In another embodiment, the water-miscible lipid is a modified glyceride such as a fatty acid acyl lactylate or a salt thereof. Particular such lactylates (e.g., sodium stearoyl-2-lactylate) are well known GRAS emulsifiers, stabilizers and dough conditioners. The fatty acid component of the lactylate can be any fatty acid and is not limited to stearic acid. A preferred fatty acid component of a lactylate is lauric acid. Fatty acid acyl lactylates can be made using standard procedures well known in the art (See, e.g., U.S. Pat. No. 4,146,548, the disclosure of which is incorporated herein by reference).
A nutritional formulation of the present invention contains edible macronutrients, vitamins and minerals in amounts desired for a particular use. The amounts of such ingredients will vary depending on whether the formulation is intended for use with normal, healthy infants, children, or adults or subjects having specialized needs such as accompany certain pathological conditions (e.g., metabolic disorders). It will be understood by persons skilled in the art that the components utilized in a nutritional formulation of the present invention are of semi-purified or purified origin. By semi-purified or purified is meant a material which has been prepared by purification of a natural material or by synthesis. These techniques are well known in the art (See, e.g., Code of Federal Regulations for Food Ingredients and Food Processing; Recommended Dietary Allowances, 10th Ed., National Academy Press, Washington D.C., 1989).
In a preferred embodiment, a nutritional formulation of the present invention is an infant enteral nutritional product. Accordingly in a further aspect of the invention, a nutritional formulation is provided that is suitable for feeding infants. The formula comprises, in addition to diacetyltartaric acid esters of mono- and diglycerides, macronutrients, vitamins and minerals in amounts designed to provide the daily nutritional requirements of infants. It is important to note that antimicrobial factors in human milk, or in infant formulas, may reach an infant's respiratory tract directly as a result of regurgitation and inhalation of these factors during and after feeding. The mucosa of the respiratory tract may gain direct protection in this way.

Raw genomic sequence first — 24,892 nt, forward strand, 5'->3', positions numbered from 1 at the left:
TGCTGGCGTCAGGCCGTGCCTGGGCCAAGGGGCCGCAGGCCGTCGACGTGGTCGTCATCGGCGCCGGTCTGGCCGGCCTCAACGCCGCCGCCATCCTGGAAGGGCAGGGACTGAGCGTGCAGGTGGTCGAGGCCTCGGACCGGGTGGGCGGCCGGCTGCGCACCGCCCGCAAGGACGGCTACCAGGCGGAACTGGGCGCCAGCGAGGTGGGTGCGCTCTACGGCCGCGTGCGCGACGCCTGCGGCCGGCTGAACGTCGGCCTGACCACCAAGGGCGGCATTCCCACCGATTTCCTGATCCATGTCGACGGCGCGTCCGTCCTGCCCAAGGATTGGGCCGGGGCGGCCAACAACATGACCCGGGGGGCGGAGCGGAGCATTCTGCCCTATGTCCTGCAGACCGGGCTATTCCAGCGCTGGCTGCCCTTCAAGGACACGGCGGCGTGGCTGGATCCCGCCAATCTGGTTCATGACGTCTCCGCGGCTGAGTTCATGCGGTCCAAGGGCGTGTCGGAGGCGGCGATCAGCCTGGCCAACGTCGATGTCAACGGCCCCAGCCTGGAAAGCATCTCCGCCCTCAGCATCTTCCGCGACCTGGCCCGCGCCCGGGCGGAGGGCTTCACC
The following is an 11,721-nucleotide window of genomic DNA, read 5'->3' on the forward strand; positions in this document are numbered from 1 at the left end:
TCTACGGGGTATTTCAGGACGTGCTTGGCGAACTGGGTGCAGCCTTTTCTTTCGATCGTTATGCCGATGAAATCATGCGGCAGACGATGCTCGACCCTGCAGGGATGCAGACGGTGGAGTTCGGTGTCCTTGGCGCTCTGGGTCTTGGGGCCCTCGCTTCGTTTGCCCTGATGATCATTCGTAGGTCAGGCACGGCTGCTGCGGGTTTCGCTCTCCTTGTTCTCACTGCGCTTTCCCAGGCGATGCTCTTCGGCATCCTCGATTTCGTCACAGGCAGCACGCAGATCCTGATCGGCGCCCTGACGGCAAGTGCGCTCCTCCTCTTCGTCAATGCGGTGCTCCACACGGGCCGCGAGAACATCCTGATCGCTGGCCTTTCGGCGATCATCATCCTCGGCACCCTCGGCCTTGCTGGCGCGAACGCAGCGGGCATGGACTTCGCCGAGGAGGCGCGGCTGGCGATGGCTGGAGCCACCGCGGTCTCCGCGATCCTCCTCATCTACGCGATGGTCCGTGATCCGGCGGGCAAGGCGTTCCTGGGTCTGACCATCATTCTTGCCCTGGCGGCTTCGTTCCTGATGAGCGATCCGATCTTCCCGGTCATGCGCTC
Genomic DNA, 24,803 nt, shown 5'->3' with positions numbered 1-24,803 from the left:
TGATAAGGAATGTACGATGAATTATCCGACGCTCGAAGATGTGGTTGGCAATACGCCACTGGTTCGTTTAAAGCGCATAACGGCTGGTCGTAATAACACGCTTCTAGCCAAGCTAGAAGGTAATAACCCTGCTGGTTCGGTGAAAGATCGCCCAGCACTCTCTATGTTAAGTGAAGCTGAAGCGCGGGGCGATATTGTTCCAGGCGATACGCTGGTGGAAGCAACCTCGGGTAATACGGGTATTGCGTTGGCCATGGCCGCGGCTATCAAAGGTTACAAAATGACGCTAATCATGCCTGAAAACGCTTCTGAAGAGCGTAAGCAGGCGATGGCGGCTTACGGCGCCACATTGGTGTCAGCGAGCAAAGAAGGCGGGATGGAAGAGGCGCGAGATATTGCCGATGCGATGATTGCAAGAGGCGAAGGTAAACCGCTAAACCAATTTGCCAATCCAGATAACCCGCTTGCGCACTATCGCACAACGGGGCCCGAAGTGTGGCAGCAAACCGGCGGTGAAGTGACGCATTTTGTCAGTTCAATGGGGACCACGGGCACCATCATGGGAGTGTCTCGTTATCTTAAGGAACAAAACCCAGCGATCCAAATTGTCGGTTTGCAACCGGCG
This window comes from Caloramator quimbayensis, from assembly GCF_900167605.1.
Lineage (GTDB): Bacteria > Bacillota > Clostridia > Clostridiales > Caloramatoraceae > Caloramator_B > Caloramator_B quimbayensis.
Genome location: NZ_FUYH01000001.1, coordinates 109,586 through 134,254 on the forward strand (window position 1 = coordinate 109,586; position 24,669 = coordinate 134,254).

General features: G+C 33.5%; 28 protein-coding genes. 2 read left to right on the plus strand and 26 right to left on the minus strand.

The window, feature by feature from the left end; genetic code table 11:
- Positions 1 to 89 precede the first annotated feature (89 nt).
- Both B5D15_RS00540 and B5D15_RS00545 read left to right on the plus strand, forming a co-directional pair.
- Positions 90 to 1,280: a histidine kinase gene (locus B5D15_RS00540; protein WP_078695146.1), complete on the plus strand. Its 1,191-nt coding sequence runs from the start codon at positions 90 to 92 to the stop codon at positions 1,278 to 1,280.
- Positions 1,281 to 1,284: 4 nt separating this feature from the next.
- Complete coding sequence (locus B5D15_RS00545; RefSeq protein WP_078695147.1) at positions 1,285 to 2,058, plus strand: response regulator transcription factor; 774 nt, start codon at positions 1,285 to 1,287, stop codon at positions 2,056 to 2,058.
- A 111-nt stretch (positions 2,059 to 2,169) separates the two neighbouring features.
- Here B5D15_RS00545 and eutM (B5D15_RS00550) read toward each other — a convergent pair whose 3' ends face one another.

The macronutritional components include edible fats, carbohydrates and proteins. Exemplary edible fats are coconut oil, soy oil, and mono- and diglycerides. Exemplary carbohydrates are glucose, edible lactose and hydrolyzed cornstarch. A typical protein source would be soy protein, electrodialysed whey or electrodialysed skim milk or milk whey, or the hydrolysates of these proteins, although other protein sources are also available and may be used. These macronutrients would be added in the form of commonly accepted nutritional compounds in amount equivalent to those present in human milk on an energy basis, i.e., on a per calorie basis.
The infant formula would preferably include the following vitamins and minerals: calcium, phosphorous, potassium, sodium, chloride, magnesium, manganese, iron, copper, zinc, selenium, iodine, and Vitamins A, E, D, C, and the B complex.
The infant formula can be sterilized and subsequently utilized on a ready-to-feed (RTF) basis or stored in a concentrated liquid or a powder. The powder can be prepared by spray drying the infant formula prepared as indicated above, and the formula can be reconstituted by rehydrating the concentrate. Infant nutritional formulas are well known in the art and commercially available (e.g., Similac® and Alimentum® from Ross Products Division, Abbott Laboratories).
Actual dosage levels of diacetyltartaric acid esters of mono- and diglycerides ingredients in the compositions of the present invention may be varied so as to obtain an amount of active ingredient that is effective to obtain a desired prophylactic response for a particular composition and method of administration. The selected dosage level therefore depends upon the desired therapeutic effect, on the route of administration, and on the desired duration of administration and other factors.